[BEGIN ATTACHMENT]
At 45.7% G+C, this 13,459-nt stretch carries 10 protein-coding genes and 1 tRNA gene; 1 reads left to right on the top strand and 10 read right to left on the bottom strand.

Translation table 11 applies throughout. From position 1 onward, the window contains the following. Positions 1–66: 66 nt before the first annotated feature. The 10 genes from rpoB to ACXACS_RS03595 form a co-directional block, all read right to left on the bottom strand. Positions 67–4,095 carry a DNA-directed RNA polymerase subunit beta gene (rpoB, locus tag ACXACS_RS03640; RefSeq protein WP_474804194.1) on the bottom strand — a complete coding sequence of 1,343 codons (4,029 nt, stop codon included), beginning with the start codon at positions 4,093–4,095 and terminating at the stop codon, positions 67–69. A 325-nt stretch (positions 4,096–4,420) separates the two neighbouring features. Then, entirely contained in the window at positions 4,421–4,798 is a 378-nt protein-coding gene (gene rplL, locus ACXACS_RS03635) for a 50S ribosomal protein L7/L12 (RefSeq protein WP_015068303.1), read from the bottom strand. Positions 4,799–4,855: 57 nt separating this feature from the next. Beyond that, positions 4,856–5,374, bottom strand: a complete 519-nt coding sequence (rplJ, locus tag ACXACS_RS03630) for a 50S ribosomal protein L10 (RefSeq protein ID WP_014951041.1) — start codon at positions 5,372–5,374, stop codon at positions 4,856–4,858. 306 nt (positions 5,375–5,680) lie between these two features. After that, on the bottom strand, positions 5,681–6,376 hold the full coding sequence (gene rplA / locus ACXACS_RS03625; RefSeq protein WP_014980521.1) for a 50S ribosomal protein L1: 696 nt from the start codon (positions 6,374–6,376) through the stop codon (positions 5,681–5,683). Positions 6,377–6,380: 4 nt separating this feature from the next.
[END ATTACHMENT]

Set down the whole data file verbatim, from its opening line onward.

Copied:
At 45.7% G+C, this 13,459-nt stretch carries 10 protein-coding genes and 1 tRNA gene; 1 reads left to right on the top strand and 10 read right to left on the bottom strand.

Translation table 11 applies throughout. From position 1 onward, the window contains the following. Positions 1–66: 66 nt before the first annotated feature. The 10 genes from rpoB to ACXACS_RS03595 form a co-directional block, all read right to left on the bottom strand. Positions 67–4,095 carry a DNA-directed RNA polymerase subunit beta gene (rpoB, locus tag ACXACS_RS03640; RefSeq protein WP_474804194.1) on the bottom strand — a complete coding sequence of 1,343 codons (4,029 nt, stop codon included), beginning with the start codon at positions 4,093–4,095 and terminating at the stop codon, positions 67–69. A 325-nt stretch (positions 4,096–4,420) separates the two neighbouring features. Then, entirely contained in the window at positions 4,421–4,798 is a 378-nt protein-coding gene (gene rplL, locus ACXACS_RS03635) for a 50S ribosomal protein L7/L12 (RefSeq protein WP_015068303.1), read from the bottom strand. Positions 4,799–4,855: 57 nt separating this feature from the next. Beyond that, positions 4,856–5,374, bottom strand: a complete 519-nt coding sequence (rplJ, locus tag ACXACS_RS03630) for a 50S ribosomal protein L10 (RefSeq protein ID WP_014951041.1) — start codon at positions 5,372–5,374, stop codon at positions 4,856–4,858. 306 nt (positions 5,375–5,680) lie between these two features. After that, on the bottom strand, positions 5,681–6,376 hold the full coding sequence (gene rplA / locus ACXACS_RS03625; RefSeq protein WP_014980521.1) for a 50S ribosomal protein L1: 696 nt from the start codon (positions 6,374–6,376) through the stop codon (positions 5,681–5,683). Positions 6,377–6,380: 4 nt separating this feature from the next.